House and Senate Races

House and Senate Races - 4.07 House and Senate Races Do you...

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4.07 – House and Senate Races Do you think the advantage of incumbency is fair? Fairness is very relative, and I don’t believe I know enough about politics to make an informed judgment. My instinct is to argue the incumbency advantage is unfair: to use taxpayer money for the benefit of one candidate at the expense of another (franking privilege, large subordinate staff, Congressional Campaign Committee) and the natural advantage received by an incumbent’s increased visibility and press coverage seem like undemocratic restraints on political competition. However, the benefits of retaining experienced incumbents in office might far outstrip the potential benefits from unrestrained competition, and years of experience in office could well deserve the added edge as a reward; I simply don’t think I know enough about an incumbent’s effectiveness as compared to that of an inexperienced candidate to make a sound enough judgment on this matter. Can you think of some other advantages politicians may have? The people’s greater familiarity with the incumbent’s name, even if subconscious, might well tip the scale in the favor of the incumbents, at least when it comes to relatively uninformed voters. Connections acquired while on the job might also make an incumbent’s campaign far more effective than those of non-incumbents. Can you think of an example where being the incumbent was not helpful? In the 1992 election, after redistricting took place, several incumbents were pitted against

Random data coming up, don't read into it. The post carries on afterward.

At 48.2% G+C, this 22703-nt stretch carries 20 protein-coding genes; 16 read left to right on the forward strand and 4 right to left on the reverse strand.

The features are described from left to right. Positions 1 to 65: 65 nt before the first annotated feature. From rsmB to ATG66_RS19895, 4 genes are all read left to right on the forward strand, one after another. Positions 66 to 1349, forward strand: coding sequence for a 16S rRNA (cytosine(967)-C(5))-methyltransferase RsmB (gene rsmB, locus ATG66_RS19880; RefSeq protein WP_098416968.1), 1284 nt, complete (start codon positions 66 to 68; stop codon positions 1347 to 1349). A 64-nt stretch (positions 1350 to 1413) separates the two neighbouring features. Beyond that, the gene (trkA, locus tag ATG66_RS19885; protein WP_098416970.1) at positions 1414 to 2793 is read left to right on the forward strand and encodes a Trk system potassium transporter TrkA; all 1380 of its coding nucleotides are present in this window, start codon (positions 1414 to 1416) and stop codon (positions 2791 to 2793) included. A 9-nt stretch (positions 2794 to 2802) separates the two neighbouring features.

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House and Senate Races - 4.07 House and Senate Races Do you...

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